Take the 2-minute tour ×
Stack Overflow is a question and answer site for professional and enthusiast programmers. It's 100% free, no registration required.

Say I have this struct:

struct MyStruct {
  int iID;
  int iMyNumber;
};

Then I define an array of MyStructs:

struct MyStruct msTest[3];

I'm doing a sorting operation on a struct similar to this one by looking at the ID. Now, as soon as I find out which records should be swapped to sort the array I have to do the actual swapping. I tried this:

if (iSmallest != iCntr) {
    stPTmp = &stXDB[iCntr];
    &stXDB[iCntr] = &stXDB[iSmallest];
    &stXDB[iSmallest] = &stPTmp;
}

stPTmp is defined as void *stPTmp; and iCntr and iSmallest contain the indices of the records to be swapped. My code doesn't work, but how do I fix it?

share|improve this question
add comment

3 Answers

up vote 3 down vote accepted

You need to swap elements, not pointers,

struct MyStruct stTmp;

if (iSmallest != iCntr) {
    stTmp = stXDB[iCntr];
    stXDB[iCntr] = stXDB[iSmallest];
    stXDB[iSmallest] = stTmp;
}

Not terribly efficient, but your structs are small, so its only a bit more expensive than swapping pointers.

share|improve this answer
add comment

You could just let someone else think about this, i.e. use qsort():

#include <stdlib.h>


int compare_struct(const void *a, const void *b)
{
  const struct MyStruct *sa = a, *sb = b;

  return (sa->iID < sb->iID) ? -1 : sa->iId > sb->iId;
}

qsort(msTest, sizeof msTest / sizeof *msTest, sizeof *msTest, compare_struct);

Note that this totally removed the need to write the swapping function. Under the hood, this might be a bit more costly (could use malloc(), almost certainly uses memcpy()), but it's way easier to write and much easier to maintain.

share|improve this answer
add comment

John has already answered your question, but to sort your structs, you can use the standard library qsort() function:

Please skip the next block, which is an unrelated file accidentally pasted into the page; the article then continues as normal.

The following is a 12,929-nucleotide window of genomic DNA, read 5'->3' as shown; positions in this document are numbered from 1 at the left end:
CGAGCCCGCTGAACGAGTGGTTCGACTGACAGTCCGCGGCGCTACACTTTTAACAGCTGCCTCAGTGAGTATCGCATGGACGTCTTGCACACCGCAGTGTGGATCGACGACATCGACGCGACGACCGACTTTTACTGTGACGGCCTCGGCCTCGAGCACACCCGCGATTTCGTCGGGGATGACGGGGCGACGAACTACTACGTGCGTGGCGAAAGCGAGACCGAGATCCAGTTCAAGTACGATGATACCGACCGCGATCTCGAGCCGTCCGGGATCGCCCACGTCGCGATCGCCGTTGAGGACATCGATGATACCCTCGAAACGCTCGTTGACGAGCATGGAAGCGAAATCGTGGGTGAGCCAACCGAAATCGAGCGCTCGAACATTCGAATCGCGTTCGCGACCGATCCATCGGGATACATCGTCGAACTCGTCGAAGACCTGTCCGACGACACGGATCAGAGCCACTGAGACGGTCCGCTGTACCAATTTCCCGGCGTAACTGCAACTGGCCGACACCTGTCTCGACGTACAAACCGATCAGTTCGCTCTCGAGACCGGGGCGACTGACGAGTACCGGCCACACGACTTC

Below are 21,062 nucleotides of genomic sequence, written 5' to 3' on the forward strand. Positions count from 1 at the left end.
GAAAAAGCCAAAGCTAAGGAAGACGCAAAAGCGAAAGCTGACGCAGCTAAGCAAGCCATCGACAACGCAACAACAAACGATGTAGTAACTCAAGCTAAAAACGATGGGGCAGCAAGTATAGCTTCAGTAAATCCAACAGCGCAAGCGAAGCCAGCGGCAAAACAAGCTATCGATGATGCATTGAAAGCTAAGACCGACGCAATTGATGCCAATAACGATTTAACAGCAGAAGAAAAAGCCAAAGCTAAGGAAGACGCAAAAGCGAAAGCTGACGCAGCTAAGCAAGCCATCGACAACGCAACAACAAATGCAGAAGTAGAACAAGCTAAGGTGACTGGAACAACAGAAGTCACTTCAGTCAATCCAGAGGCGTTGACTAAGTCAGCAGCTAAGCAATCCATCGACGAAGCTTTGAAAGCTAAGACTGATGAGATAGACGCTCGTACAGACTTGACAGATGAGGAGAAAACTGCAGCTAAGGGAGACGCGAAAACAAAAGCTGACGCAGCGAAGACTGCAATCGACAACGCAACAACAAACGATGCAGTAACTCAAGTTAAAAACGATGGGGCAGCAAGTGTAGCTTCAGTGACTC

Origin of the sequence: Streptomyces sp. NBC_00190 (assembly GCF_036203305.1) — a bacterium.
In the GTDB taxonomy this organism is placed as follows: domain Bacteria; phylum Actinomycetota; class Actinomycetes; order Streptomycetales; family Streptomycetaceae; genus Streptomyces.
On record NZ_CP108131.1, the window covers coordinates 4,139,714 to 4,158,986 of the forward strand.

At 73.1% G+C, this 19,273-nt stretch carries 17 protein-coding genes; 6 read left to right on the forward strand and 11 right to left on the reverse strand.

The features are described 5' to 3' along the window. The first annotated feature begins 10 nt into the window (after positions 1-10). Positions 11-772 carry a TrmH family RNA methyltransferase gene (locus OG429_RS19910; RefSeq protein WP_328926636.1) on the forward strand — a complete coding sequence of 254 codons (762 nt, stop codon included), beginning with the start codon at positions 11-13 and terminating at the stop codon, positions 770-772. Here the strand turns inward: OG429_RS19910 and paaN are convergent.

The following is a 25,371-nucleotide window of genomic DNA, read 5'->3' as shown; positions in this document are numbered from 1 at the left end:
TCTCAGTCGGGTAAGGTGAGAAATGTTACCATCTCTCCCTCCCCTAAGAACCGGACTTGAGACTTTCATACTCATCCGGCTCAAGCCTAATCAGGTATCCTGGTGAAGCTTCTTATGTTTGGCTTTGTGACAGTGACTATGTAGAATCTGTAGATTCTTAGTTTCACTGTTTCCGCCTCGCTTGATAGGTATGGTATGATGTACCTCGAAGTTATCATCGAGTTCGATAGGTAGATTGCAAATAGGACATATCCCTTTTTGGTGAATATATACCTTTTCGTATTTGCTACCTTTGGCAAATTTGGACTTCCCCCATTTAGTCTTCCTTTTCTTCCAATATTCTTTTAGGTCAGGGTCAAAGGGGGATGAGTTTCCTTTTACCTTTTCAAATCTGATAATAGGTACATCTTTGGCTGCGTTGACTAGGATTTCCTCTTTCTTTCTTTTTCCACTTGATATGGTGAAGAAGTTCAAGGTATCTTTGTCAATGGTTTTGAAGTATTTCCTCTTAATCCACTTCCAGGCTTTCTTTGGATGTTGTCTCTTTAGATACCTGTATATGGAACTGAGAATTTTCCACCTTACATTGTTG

#include <stdlib.h>
#include <stdio.h>

struct MyStruct {
    int iID;
    int iMyNumber;
};

/* comparison function, should return < 0, > 0 or == 0
   if a < b, a > b or a == b respectively.  Used by qsort */
static int comp_mystruct(const void *a, const void *b);

/* utility function to print an array of our struct */
static void print_mystruct(const void *start, size_t n);

int main(void)
{
    /* some data */
    struct MyStruct data[] = {
        { 1, 10 },
        { 5, 50 },
        { 2, 20 },
        { -3, 100 }
    };
    size_t ndata = sizeof data / sizeof data[0];

    /* before sorting */
    print_mystruct(data, ndata);
    putchar('\n');

    /* sort the array now */
    qsort(data, ndata, sizeof data[0], comp_mystruct);

    /* after sorting */
    print_mystruct(data, ndata);

    return 0;
}

static void print_mystruct(const void *start, size_t n)
{
    size_t i;
    const struct MyStruct *s = start;
    for (i=0; i < n; ++i) {
        printf("% 3d % 3d\n", s[i].iID, s[i].iMyNumber);
    }
}

static int comp_mystruct(const void *a, const void *b)
{
    const struct MyStruct *sa = a;
    const struct MyStruct *sb = b;
    if (sa->iID > sb->iID) {
        return 1;
    } else if (sa->iID < sb->iID) {
        return -1;
    } else {
        return 0;
    }
}

The output of the program is:

  1  10
  5  50
  2  20
 -3  100

 -3  100
  1  10
  2  20
  5  50

The advantage is that qsort() is standard, and you can use it to sort anything.

share|improve this answer
add comment

Your Answer

 
discard

By posting your answer, you agree to the privacy policy and terms of service.

Not the answer you're looking for? Browse other questions tagged or ask your own question.